The gut microbiome can predict treatment response in rheumatoid arthritis

Monday 19th February – by King’s College London

Professor Frances Williams’ chronic pain research group within TwinsUK at King’s College London has recently published an important article which helps understand the complex and varied response to treatment in rheumatoid arthritis. 

Rheumatoid arthritis is an autoimmune disorder affecting many bodily systems, it is often characterised by painful swelling of the joints in the hands called flares, which creates irreversible damage. When an individual is diagnosed with rheumatoid arthritis, it is important to quickly work out the most suitable medication for them to halt or subdue flares. Disease Modifying Anti Rheumatic Drugs (DMARDs) are usually prescribed when a patient is diagnosed with rheumatoid arthritis. For about a third of patients these medications work well, however for others, they do not, and some people experience very unpleasant side-effects. Knowing who will respond well to DMARD therapy such as a drug called methotrexate before medication regimes begin will save a lot of pain and joint damage for those with rheumatoid arthritis. 

This large project, funded by Versus Arthritis, recruited newly-diagnosed rheumatoid arthritis patients from 12 NHS rheumatology outpatient clinics throughout London and Southeast England. 160 patients agreed to take part before they started DMARD treatment. Participants completed health questionnaires and gave samples of stool to assess their gut microbiome. Then they started methotrexate treatment and were followed up three and six months later.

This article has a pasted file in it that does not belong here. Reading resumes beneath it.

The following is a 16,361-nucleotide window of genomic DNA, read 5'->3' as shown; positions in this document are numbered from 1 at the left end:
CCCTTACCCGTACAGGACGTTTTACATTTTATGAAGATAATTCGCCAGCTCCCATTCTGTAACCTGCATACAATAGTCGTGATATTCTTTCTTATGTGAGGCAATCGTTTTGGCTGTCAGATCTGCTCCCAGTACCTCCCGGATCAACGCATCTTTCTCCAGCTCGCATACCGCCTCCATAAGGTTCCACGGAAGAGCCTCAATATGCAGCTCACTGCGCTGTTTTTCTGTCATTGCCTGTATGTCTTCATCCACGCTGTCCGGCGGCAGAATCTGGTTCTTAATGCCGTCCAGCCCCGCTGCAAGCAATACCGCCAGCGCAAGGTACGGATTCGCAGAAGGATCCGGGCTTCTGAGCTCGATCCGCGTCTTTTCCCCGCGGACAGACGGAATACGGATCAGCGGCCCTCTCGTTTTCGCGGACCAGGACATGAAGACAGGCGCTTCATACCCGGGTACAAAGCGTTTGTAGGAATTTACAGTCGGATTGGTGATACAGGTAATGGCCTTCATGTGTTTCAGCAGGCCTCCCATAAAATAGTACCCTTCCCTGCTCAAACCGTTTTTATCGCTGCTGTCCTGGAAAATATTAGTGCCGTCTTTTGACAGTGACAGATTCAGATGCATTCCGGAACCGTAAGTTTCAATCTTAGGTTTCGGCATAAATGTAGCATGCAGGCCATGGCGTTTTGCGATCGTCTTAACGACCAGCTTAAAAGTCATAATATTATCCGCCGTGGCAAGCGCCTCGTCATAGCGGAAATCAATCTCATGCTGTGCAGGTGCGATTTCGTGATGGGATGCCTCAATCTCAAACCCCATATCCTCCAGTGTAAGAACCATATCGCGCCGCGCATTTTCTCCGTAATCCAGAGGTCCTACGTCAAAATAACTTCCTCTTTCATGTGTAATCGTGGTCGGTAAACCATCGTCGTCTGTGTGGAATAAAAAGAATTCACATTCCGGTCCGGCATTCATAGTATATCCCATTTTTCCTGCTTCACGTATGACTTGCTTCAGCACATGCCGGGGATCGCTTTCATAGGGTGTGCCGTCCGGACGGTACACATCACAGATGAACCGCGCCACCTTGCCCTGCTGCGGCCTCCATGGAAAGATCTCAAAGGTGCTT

The aim of the research was to see if the gut microbiome could be used to predict who would respond well to DMARD treatment and who would require alternative medication to manage their rheumatoid arthritis. 

Lead co-author Max Freidin said:

“We currently have no tools to help us know who will do well on DMARD medication. It is difficult to establish the correct treatment without a trial-and-error approach, which sometimes takes many months, during which time significant joint damage can occur.”

The participants’ gut microbiome data predicted treatment who would respond well to methotrexate and who wouldn’t. The work sheds light on how methotrexate treats the disease – with decreased prevotella bugs seen early on in the stool in those who responded well to methotrexate. This suggests the early stool testing could lead to more rapid drug switching and improve outcomes.

Such steps forward are only made possible with the generous support of charities such as Versus Arthritis, along with the time and efforts of the clinicians, research nurses and of course rheumatoid arthritis patients attending rheumatology out-patient clinics. 

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